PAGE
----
Storyglossia Issue 25, December 2007.

Family History

by Ron Burch


One uncle was struck by lightning hiding under a wooden hay wagon during a mid-July storm. Another uncle tumbled off a three-story building, searching the night sky for the handle of the Big Dipper. Uncle August died spasmodically in Barnsdall Park; they opened him up and discovered a thousand bottles of liquor. My own father three years back went out with a fully loaded gun: two holes in the wall behind the couch because he missed the first time. Over a hundred years ago, a great great grandfather, Henry, died quivering in a cold, wet field, killed not by a Confederate bullet, but by the tuberculosis that wracked his lungs, slowly squeezing the air from his body. A hundred years before that an early forebear, Daniel, drunk and stumbling in the back barn, fell from a quick kick in the head by a nervous cow. A relative whose name I cannot recall died eating corn from a poisoned plate, put out to rid the full yellow field of braying crows, not sufficiently washed before mealtime. Gaunt Uncle William hung from a tree, one boot missing, for being a horse thief; we still cannot find his gravestone. Brother Joe, who was always an uncle to me, chose the needle either because he couldn't kick it or because he knew it was coming.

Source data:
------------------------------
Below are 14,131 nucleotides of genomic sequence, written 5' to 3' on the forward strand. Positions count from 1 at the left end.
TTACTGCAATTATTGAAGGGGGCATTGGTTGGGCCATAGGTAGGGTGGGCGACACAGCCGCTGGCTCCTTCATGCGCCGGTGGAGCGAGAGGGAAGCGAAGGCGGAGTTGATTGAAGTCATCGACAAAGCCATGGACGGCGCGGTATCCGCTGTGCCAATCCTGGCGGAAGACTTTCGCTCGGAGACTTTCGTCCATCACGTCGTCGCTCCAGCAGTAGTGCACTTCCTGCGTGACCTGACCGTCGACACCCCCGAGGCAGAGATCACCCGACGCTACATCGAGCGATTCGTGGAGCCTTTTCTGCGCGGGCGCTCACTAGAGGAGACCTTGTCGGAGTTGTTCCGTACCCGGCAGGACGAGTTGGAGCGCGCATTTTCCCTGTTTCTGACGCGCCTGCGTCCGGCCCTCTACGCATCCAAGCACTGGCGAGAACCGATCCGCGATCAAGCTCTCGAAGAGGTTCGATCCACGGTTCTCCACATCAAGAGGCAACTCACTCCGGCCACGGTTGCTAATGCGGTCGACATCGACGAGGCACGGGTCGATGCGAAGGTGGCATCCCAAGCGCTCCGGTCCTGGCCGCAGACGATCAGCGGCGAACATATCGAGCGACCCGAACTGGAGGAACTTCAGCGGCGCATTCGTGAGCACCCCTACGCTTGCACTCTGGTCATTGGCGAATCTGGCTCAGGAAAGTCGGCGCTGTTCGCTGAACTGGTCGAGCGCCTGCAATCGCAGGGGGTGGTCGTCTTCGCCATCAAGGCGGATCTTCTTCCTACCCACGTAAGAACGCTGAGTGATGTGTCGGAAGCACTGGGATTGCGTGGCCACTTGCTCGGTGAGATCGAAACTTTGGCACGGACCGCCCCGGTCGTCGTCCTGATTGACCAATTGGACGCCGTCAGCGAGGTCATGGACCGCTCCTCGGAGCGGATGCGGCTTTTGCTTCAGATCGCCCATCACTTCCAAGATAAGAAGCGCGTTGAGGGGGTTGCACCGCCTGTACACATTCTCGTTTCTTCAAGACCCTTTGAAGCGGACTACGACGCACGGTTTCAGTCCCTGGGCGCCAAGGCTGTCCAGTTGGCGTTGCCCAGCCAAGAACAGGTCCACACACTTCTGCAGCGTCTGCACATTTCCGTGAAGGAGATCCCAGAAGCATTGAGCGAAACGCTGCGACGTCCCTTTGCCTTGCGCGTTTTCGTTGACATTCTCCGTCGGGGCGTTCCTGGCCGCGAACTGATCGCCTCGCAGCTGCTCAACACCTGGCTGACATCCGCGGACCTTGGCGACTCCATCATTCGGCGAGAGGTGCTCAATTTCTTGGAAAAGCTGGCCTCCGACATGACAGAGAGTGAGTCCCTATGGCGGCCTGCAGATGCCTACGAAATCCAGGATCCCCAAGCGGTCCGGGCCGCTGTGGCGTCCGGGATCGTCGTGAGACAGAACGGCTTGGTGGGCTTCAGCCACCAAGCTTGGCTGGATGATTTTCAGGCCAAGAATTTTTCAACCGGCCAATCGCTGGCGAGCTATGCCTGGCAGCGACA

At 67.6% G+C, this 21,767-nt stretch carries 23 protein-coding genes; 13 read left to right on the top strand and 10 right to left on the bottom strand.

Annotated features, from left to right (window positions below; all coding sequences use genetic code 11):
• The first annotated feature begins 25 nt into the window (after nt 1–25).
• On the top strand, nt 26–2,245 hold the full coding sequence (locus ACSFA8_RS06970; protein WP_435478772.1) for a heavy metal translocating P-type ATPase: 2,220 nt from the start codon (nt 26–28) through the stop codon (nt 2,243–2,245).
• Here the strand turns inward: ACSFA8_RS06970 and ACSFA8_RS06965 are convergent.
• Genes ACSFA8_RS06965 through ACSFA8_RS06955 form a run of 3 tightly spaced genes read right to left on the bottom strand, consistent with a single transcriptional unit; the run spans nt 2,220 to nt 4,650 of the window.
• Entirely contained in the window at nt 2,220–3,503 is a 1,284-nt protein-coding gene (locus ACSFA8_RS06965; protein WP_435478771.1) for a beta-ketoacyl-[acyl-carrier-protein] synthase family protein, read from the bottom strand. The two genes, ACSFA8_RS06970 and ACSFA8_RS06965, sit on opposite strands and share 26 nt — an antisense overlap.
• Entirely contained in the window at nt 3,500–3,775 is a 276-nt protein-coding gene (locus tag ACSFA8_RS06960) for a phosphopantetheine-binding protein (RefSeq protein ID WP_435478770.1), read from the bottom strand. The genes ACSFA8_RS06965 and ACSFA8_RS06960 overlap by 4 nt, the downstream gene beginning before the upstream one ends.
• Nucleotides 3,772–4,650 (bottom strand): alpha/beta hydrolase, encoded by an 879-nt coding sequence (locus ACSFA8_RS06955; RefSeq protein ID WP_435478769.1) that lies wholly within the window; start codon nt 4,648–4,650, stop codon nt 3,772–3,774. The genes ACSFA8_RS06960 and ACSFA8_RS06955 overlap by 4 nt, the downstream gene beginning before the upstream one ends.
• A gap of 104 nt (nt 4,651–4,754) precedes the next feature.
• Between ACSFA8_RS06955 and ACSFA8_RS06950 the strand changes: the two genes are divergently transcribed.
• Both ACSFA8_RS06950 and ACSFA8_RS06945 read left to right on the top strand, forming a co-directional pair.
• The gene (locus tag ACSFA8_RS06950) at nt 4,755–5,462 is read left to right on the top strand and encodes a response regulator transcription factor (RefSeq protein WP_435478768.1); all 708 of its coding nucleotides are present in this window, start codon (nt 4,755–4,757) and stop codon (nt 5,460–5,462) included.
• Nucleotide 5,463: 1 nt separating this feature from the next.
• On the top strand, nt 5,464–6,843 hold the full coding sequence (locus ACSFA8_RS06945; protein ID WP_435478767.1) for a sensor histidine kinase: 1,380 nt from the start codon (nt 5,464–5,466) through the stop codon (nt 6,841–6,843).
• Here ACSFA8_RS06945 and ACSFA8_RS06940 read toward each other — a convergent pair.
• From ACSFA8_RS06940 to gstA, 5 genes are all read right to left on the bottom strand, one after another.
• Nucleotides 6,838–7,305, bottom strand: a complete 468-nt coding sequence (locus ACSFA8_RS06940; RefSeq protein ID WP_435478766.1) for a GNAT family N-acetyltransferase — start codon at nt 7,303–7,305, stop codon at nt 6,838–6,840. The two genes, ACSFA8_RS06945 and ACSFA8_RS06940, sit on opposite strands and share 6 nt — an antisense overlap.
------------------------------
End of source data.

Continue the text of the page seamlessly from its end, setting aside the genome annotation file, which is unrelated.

Charted through old family bibles, name after name of young male relatives gone out in a sensational way. Nothing quiet. Nothing in bed. Family anecdotes told during a holiday meal while the football game plays are about cousin Harold run over by a train in Boston walking to the grocery store to buy fat free milk.

I have not married. I do not have children. One Saturday in the playground, nestled comfortably in the pocket park at the end of my street, I saw a family clustered. A clean-cut guy with squared-off hair and a crisp step next to his wife with the sad eyes, their knotted hands entwined like branches that have grown within one another. Their cute four-year-old daughter in her little red coat and matching tennis shoes ran circles around the swing. I enviously watched the little girl ask her Daddy to swing her harder as he pushed her forward with two hands. I worried for her and for her parents but the little girl hung on, laughing, as her father pushed her higher and higher.

I've always cited personal differences: she was too tall, she didn't like sports, she wasn't pretty enough. Reasons to myself I've explained away. My legacy.

Copyright©2007 Ron Burch